Associated Press


University of California to raise tuition for non-residents

The University of California’s governing board has approved a tuition increase for out-of-state undergraduate students of 3.5 percent, or $978 a year, starting in the 2018-19 school year.

The Board of Regents voted 12-3 in favor of the increase Thursday and will decide in May whether to raise tuition for California residents.

Thursday’s vote increases supplemental tuition for out-of-state undergraduate students to nearly $29,000, up from about $28,000 currently.

The supplemental tuition is an extra cost that out-of-state students pay on top of $12,630 in “system-wide tuition and fees.”

The increase will bring tuition and fees for out-of-state undergraduates to nearly $42,000 next year.

The university says the increase will generate nearly $35 million and help compensate for lower than expected state funding at a time of record-high enrollment.

Submitted by Associated Press



Los Angeles Zoo puts new ‘mob’ of meerkats on exhibit

The Los Angeles Zoo’s new breeding group of meerkats is now on exhibit.

The “mob” of meerkats includes four males that arrived from the Zoo de Granby in Quebec last September and three females that came from Sedgwick County Zoo in Wichita, Kansas, in January.

The Los Angeles Zoo said this week that the two groups of meerkats were slowly introduced to each other at a quarantine facility before entering their outdoor habitat together in late February.

Meerkats, which constantly tunnel and dig holes, are tiny members of the mongoose family and are native to deserts and grasslands on the southern tip of Africa.

The Los Angeles Zoo is rebuilding its meerkat collection with a genetically valuable group after its elderly meerkats passed away.

Submitted by Associated Press



Lawsuit seeks protected areas for West Coast humpbacks

A new lawsuit accuses the Trump administration of failing to follow the law on protecting humpback whales.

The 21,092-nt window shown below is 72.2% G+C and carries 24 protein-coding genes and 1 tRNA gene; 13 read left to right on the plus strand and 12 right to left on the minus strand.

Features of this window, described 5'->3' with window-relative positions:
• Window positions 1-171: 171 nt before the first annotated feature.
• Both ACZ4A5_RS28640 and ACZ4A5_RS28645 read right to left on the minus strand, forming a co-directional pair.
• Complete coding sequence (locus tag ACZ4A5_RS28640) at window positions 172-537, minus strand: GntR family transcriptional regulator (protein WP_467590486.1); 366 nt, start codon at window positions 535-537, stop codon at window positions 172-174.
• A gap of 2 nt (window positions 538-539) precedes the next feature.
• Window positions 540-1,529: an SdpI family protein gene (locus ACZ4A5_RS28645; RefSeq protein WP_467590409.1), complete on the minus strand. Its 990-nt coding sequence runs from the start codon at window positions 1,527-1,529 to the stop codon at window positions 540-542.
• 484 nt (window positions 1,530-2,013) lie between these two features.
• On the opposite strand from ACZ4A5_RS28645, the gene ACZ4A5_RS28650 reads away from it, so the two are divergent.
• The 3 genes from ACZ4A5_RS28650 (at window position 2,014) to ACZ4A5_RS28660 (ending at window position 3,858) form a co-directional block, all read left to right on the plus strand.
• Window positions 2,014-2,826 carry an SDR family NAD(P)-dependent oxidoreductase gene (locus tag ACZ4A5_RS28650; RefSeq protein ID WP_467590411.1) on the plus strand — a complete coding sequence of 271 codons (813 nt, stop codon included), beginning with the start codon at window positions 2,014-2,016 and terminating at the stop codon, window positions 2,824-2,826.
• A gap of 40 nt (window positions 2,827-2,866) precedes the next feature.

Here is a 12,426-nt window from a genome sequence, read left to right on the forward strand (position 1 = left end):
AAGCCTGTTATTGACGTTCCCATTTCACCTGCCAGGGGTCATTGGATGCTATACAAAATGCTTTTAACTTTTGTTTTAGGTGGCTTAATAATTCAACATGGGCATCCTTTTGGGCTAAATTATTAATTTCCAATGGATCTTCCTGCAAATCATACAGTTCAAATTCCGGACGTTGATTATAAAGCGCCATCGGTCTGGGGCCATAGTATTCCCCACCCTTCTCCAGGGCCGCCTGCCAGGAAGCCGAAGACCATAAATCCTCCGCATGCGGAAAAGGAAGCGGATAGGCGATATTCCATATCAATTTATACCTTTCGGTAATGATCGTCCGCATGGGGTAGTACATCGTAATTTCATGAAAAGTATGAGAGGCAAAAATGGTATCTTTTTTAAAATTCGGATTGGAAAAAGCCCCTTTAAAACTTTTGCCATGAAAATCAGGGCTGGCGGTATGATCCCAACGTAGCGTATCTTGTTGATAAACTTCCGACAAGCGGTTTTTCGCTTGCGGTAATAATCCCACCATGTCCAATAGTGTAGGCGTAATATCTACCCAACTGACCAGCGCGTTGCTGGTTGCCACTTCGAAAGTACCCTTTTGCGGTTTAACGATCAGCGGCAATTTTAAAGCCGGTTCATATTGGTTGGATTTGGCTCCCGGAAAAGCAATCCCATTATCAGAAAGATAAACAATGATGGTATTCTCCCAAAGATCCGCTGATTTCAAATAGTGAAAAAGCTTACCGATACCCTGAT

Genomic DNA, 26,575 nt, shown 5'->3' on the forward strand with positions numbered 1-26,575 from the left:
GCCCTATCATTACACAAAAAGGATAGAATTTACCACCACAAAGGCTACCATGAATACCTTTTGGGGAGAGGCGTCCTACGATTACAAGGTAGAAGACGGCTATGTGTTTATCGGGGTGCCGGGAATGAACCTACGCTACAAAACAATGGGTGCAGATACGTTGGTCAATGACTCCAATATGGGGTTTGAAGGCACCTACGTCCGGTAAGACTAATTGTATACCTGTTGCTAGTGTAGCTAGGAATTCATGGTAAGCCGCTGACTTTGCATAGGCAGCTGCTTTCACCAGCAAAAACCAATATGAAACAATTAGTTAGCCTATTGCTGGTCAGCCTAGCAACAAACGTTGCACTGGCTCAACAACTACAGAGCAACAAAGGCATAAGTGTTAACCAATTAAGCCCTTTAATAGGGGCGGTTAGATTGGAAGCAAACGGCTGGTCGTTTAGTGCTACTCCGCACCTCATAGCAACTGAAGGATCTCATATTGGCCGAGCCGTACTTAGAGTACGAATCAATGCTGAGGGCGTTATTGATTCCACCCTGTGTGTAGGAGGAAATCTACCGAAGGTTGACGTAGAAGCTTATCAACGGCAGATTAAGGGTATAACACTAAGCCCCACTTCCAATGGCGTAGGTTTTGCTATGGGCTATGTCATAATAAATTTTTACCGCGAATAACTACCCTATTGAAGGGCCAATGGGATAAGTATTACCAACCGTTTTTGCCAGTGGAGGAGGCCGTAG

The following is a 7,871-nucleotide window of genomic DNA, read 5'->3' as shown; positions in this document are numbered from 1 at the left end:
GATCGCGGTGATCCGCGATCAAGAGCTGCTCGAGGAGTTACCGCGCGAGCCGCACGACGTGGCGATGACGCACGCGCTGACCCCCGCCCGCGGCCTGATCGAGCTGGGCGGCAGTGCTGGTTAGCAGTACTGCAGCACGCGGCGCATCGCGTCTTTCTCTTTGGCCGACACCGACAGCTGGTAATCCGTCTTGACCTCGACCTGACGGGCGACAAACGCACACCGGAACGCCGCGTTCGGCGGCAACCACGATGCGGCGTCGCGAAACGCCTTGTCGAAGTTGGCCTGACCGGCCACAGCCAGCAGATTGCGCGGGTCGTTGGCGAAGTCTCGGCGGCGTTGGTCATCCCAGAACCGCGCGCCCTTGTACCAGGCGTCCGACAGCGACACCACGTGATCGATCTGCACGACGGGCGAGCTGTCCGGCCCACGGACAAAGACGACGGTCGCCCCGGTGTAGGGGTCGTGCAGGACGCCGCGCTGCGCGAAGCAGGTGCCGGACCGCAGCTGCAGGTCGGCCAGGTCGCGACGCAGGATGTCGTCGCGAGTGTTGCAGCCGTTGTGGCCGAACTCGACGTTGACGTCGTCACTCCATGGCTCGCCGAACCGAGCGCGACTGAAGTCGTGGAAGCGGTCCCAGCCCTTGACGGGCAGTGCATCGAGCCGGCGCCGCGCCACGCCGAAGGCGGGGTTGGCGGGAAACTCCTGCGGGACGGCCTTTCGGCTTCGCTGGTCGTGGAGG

Two environmental groups and a nonprofit that represents Native American tribes filed the lawsuit Thursday in federal court in San Francisco.

There have been increasing reports of humpback whales tangled in fishing gear that cause some to die. Federal authorities have designated three groups of West Coast humpbacks as endangered or threatened.

The lawsuit says that obligates federal officials to designate special areas of the ocean as critical to protecting the humpback whales. It says authorities missed the legal deadline for doing so by 2017.

Spokeswoman Jennie Lyons of the National Oceanic and Atmospheric Administration says the agency does not comment on litigation.

Submitted by Associated Press



Ruling: California marijuana letter works like Arizona cards

An Arizona Court of Appeals ruling says a man’s medical marijuana recommendation letter obtained from a physician under California’s medical marijuana law provides the same legal immunity as registry cards issued by Arizona authorities.

The three-judge panel’s decision Thursday upholds a La Paz County Superior Court judge’s dismissal of drug possession charges stemming from a 2016 traffic stop of Stanley Kemmish Jr.

Prosecutors argued that the physician’s letter saying Kemmish would benefit from marijuana medical usage wasn’t the equivalent of Arizona’s state-issued cards, but the Court of Appeals said having the letter meant Kemmish was a “visiting qualifying patient” under the Arizona law.

The ruling described Kemmish as a California resident while La Paz County online court records gave an address in Laveen, which is part of metro Phoenix.

Submitted by Associated Press



State controller critical of Compton spending

The California state controller says a review found the city of Compton’s general fund deficit has largely been caused by overspending, deficient internal controls and a lack of City Council oversight.

The controller’s office says in a press release Thursday that at the start of the 2007-08 fiscal year, Compton had a general fund surplus of $22.4 million and three years later there was a $42.7 million deficit due to overspending of more than $16 million a year.

The report also contains criticisms ranging from elected officials’ compensation to staff turnover.

A Compton city statement says its newest leaders recognized many of the same problems and attributes them to past practices. The city says it has since made substantial progress in correcting them, in particular management of revenue and expenditures.

Submitted by Associated Press